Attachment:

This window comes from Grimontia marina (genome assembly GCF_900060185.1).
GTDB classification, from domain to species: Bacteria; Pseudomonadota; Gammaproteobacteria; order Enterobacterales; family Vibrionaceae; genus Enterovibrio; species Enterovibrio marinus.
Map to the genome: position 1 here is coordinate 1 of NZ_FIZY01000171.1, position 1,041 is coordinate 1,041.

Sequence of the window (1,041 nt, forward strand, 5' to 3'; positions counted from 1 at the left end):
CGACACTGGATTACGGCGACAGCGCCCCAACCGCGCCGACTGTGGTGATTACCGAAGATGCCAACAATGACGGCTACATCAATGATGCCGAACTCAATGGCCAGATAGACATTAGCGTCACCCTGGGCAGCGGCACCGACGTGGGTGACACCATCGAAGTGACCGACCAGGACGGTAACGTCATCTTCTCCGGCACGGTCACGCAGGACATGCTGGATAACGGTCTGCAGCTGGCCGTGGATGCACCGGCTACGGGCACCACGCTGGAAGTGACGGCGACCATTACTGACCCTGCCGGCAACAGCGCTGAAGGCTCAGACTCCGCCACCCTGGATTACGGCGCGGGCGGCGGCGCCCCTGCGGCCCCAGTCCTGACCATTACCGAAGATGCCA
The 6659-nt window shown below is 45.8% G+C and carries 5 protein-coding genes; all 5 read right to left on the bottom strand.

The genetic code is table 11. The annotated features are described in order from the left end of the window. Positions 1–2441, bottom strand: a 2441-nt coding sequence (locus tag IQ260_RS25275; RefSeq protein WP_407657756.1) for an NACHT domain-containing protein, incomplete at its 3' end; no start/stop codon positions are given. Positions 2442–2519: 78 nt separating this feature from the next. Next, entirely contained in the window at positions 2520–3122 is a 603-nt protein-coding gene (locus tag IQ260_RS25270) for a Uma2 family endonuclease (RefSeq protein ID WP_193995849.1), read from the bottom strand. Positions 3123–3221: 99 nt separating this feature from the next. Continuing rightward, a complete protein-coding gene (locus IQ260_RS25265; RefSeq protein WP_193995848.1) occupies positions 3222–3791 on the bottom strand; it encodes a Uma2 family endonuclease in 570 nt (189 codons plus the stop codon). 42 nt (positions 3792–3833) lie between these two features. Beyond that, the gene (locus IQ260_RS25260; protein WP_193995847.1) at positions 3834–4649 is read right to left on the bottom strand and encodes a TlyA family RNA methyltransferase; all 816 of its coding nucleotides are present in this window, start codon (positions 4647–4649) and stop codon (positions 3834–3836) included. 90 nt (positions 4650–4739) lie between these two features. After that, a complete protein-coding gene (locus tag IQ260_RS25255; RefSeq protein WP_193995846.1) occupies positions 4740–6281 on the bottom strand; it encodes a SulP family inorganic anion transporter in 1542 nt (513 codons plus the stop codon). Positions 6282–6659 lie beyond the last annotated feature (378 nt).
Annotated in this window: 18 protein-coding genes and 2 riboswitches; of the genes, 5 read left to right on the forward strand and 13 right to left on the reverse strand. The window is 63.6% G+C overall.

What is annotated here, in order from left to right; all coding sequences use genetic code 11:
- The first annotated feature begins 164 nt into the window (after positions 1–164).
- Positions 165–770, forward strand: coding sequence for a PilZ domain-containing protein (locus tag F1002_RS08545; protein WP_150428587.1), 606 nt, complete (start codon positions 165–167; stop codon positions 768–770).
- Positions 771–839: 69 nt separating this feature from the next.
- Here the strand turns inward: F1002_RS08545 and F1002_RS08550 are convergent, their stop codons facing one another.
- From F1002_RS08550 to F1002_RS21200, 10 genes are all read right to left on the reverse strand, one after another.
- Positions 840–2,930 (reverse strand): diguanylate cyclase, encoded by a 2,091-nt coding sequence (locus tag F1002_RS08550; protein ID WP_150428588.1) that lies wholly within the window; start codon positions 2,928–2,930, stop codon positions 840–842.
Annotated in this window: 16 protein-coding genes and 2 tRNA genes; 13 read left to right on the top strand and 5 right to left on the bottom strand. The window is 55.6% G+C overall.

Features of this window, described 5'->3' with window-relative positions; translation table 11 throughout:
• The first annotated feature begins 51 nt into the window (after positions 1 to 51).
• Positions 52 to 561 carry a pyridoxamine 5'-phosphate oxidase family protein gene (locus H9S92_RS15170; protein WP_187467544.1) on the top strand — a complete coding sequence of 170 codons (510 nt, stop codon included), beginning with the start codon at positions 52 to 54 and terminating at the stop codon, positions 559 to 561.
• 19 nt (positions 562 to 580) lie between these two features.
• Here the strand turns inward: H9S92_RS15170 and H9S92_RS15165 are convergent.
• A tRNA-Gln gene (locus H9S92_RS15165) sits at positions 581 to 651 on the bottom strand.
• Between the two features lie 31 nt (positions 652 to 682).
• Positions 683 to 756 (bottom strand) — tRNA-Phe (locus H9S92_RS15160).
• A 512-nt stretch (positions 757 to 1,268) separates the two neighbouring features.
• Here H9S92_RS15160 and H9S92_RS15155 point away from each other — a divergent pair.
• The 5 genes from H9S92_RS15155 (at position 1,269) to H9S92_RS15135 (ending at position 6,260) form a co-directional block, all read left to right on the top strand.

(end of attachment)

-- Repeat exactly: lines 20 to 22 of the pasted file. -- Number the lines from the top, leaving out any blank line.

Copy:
• 19 nt (positions 562 to 580) lie between these two features.
• Here the strand turns inward: H9S92_RS15170 and H9S92_RS15165 are convergent.
• A tRNA-Gln gene (locus H9S92_RS15165) sits at positions 581 to 651 on the bottom strand.